By Michael Rhoads, September 12, 2022

Think of a personal secret you’ve been keeping.  Now imagine that, as part of an investigation, you must divulge that secret. You assume that the investigators will keep the secret confidential, only to find out that personal secret has been published for all to see online. This might sound like a plot line to a teenage drama, but revealing confidential information happens, intentionally and unintentionally, during investigations.

As part of Section 501 of the Rehabilitation Act of 1973, an employee’s medical information should be treated as confidential. Agencies often find themselves on the losing side when an employee’s medical information is disclosed, no matter the intent of the disclosure. A few recent EEO cases illustrate just how costly it can be when agencies improperly disclose or improperly request medical information.

Augustine V. v. U.S. Postal Serv., EEOC Appeal No. 2020001847 (Aug. 16, 2021)

The EEOC increased the amount of non-pecuniary damages from $25,000 to $70,000. The complainant, a city carrier at the United States Postal Service, had his medical information displayed publicly on the agency form used to request overtime or auxiliary assistance. The manager instructed the complainant to put his medical information on the form. Also, the complainant was not given a reasonable accommodation for his medical condition. The agency gave him a light-duty assignment, but the work he was given was completed in a few hours each day, and not over a full day’s work. The complainant was forced to use sick leave to make up the balance of the day.

The agency had not complied with orders from the EEOC in a previous case, which affected the outcome of this case. In the previous case brought by the complainant in 2017, the EEOC found the agency failed to make a good faith effort to accommodate and granted him compensatory damages. The agency opined that it had accommodated the complainant sufficiently in 2017. In this subsequent case, however, the EEOC disagreed with the agency over the accommodation.

The EEOC found the agency’s accommodation to be insufficient and increased the non-pecuniary damages from $25,000 to $70,000.

The EEOC wanted the agency to conduct a supplemental investigation to determine the compensatory damages, which it did not.  Also, the agency failed to train and discipline the management official responsible for the disclosure of the complainant’s medical information. A timelier compliance with the EEOC’s orders, and especially a timelier accommodation, might have saved the agency from the increase in non-pecuniary damages.

Salvatore K. v. Dep’t of Justice, EEOC Appeal No. 0120182095 (Jun. 23, 2021)

A contract company working with the US Marshals Service terminated a court security officer (CSO). The CSO is contracted to provide “security to the federal court and its judicial officers, witnesses, defendants, and attorneys.” The contract company is obligated to have their CSOs “… undergo and pass an annual examination …”  The complainant was diagnosed with borderline Type II diabetes in 2005.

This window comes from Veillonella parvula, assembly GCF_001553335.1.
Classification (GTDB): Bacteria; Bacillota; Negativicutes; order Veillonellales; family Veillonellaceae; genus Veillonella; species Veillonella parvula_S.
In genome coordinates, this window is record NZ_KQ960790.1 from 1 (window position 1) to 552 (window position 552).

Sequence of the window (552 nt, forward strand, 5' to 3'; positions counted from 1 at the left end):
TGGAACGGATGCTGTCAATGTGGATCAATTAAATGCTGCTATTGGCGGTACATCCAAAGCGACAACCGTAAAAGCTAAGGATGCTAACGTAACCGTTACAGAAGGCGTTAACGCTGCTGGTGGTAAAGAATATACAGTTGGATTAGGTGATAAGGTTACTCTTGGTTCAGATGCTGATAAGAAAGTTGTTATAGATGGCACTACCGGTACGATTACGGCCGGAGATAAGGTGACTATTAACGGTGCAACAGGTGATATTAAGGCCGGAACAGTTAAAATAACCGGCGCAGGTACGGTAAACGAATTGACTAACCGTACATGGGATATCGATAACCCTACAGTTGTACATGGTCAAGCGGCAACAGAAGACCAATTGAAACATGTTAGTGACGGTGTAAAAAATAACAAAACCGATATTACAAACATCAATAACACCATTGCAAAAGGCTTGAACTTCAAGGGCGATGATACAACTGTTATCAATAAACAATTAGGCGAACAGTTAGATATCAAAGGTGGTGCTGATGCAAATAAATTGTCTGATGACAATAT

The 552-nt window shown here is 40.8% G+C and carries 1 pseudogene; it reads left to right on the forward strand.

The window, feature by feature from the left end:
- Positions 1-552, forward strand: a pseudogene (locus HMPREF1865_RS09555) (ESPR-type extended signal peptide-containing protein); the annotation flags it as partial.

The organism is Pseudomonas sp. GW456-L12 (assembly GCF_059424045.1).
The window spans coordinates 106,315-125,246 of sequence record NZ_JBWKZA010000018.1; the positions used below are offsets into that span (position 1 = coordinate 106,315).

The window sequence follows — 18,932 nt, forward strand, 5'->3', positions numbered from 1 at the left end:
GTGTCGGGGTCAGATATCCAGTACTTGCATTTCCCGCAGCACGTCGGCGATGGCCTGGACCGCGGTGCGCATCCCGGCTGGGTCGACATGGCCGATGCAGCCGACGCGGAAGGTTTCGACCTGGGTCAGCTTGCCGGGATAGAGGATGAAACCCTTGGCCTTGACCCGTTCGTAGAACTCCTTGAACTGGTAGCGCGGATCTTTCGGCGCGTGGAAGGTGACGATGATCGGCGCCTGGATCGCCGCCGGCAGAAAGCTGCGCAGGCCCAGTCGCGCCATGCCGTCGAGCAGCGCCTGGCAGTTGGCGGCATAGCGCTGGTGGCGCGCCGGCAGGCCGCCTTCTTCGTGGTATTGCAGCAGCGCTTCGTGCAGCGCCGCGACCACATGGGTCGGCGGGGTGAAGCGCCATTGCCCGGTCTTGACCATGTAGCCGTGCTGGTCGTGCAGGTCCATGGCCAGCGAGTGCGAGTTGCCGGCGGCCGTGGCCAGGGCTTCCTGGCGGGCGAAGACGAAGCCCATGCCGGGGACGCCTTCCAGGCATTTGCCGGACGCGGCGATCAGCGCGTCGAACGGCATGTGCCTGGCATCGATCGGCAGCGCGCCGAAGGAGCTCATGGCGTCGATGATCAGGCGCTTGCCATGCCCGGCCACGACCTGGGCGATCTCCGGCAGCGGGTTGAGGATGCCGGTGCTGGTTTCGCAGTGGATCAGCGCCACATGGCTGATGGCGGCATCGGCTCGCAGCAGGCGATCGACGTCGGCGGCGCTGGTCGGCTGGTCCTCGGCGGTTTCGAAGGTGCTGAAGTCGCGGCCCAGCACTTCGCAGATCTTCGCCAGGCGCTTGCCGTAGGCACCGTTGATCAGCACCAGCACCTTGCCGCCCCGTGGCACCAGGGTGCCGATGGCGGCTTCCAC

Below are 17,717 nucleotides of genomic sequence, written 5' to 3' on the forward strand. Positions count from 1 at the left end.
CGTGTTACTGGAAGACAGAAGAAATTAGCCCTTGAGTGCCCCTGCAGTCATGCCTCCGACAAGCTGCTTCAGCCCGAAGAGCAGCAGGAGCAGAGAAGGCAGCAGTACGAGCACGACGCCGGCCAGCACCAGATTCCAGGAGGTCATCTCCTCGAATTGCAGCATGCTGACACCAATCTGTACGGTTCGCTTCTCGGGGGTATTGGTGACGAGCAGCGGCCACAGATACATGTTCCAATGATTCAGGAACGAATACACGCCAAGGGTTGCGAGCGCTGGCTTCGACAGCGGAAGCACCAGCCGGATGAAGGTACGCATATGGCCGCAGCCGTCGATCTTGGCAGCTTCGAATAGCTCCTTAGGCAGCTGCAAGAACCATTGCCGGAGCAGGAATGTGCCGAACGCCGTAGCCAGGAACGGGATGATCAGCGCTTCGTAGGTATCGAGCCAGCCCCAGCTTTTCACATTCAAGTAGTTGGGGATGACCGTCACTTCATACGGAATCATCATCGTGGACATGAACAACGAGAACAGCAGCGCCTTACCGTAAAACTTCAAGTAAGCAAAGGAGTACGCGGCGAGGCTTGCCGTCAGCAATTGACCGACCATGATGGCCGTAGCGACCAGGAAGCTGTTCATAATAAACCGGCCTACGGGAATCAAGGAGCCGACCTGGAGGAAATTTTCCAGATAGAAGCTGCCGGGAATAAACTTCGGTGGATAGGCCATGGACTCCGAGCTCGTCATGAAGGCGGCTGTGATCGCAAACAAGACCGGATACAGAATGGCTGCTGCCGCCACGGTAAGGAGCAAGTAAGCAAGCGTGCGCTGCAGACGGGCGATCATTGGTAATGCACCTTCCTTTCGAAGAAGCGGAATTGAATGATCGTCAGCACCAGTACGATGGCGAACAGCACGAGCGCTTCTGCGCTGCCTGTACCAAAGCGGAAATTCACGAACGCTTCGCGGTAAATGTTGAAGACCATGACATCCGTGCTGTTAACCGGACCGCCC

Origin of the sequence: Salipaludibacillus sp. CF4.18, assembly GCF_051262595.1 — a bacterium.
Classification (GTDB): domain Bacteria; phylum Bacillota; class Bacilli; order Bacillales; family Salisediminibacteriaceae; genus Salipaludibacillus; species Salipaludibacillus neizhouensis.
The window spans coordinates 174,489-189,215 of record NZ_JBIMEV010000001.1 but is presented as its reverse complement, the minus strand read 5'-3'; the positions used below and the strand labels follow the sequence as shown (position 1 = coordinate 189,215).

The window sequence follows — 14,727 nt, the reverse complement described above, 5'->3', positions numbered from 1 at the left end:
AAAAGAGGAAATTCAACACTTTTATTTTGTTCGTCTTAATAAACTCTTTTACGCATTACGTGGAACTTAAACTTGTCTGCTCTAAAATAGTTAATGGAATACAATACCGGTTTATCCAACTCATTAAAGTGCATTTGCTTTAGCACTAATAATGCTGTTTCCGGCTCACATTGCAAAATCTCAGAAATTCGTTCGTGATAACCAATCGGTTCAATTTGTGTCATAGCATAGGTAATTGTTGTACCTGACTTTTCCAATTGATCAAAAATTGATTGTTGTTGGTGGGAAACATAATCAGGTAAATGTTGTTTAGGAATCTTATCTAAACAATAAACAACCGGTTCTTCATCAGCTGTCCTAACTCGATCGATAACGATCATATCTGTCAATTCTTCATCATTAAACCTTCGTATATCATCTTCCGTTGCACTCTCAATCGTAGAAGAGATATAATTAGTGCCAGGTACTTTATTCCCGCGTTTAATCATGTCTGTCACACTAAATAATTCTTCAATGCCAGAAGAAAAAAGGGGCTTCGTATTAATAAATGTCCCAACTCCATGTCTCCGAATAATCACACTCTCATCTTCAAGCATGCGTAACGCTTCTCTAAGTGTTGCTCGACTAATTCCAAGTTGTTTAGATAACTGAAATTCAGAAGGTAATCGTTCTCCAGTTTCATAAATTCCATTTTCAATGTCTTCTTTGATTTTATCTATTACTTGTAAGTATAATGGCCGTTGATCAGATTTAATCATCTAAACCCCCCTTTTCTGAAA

During the annual examination in August 2013, a doctor cleared the complainant for duty as “medically qualified.”  A few months later, a second doctor reviewed the report and issued a medical review form to the complainant requesting ten different types of medical data from the complainant’s hemoglobin measures to a complete history of his medications. The first doctor responded to the second doctor’s medical review form by declaring the complainant medically fit for duty. The second doctor wasn’t satisfied with that response and issued a follow-up medical review form requesting an additional eleven different types of medical data.

The complainant did not comply with one of the initial requests to test his blood sugar four times a day from his fingers since it would interfere with his ability to hold a gun. In June 2014, the complainant’s district supervisor asked if he had any additional information to submit to the agency. The complainant declined to offer any further medical data. Six days later, he was terminated from his CSO position for failing to provide all documentation to determine his medical qualification.

In March 2015, the complainant filed an EEO complaint on the basis of disability, claiming the agency “subjected him to harassing, excessive, and unduly burdensome medical assessments and to requests for documentation.” The AJ issued a decision without a hearing in favor of the agency. On appeal, the EEOC reversed the AJ’s decision and found in favor of the complainant.

The EEOC found the agency did not prove its case for a few reasons. The complainant was able to perform his duties and was not a direct threat to himself or others.  The agency relied upon too broad of a series of generalized medical requests and not an individualized assessment of the complainant or any observations of his work performance.

The EEOC also took the guidance from the American College of Occupational and Environmental Medicine (ACOEM) to task. The ACOEM’s guidance violated the Rehabilitation Act by relying on generalized stereotypes rather than individualized assessments, which is required by the Rehabilitation Act.

The point of these two cases is clear: An employee’s medical information is confidential. There are legitimate, business-based reasons to request medical information. However, that information should be treated more like a game of Operation than Go Fish.

To learn more about how you and your agency can properly request medical records from an employee, join FELTG for Absence, Leave Abuse & Medical Issues Week, September 26-30 from 12:30-4:30 pm ET each day.

Stay safe, and remember, we’re all in this together. [email protected]

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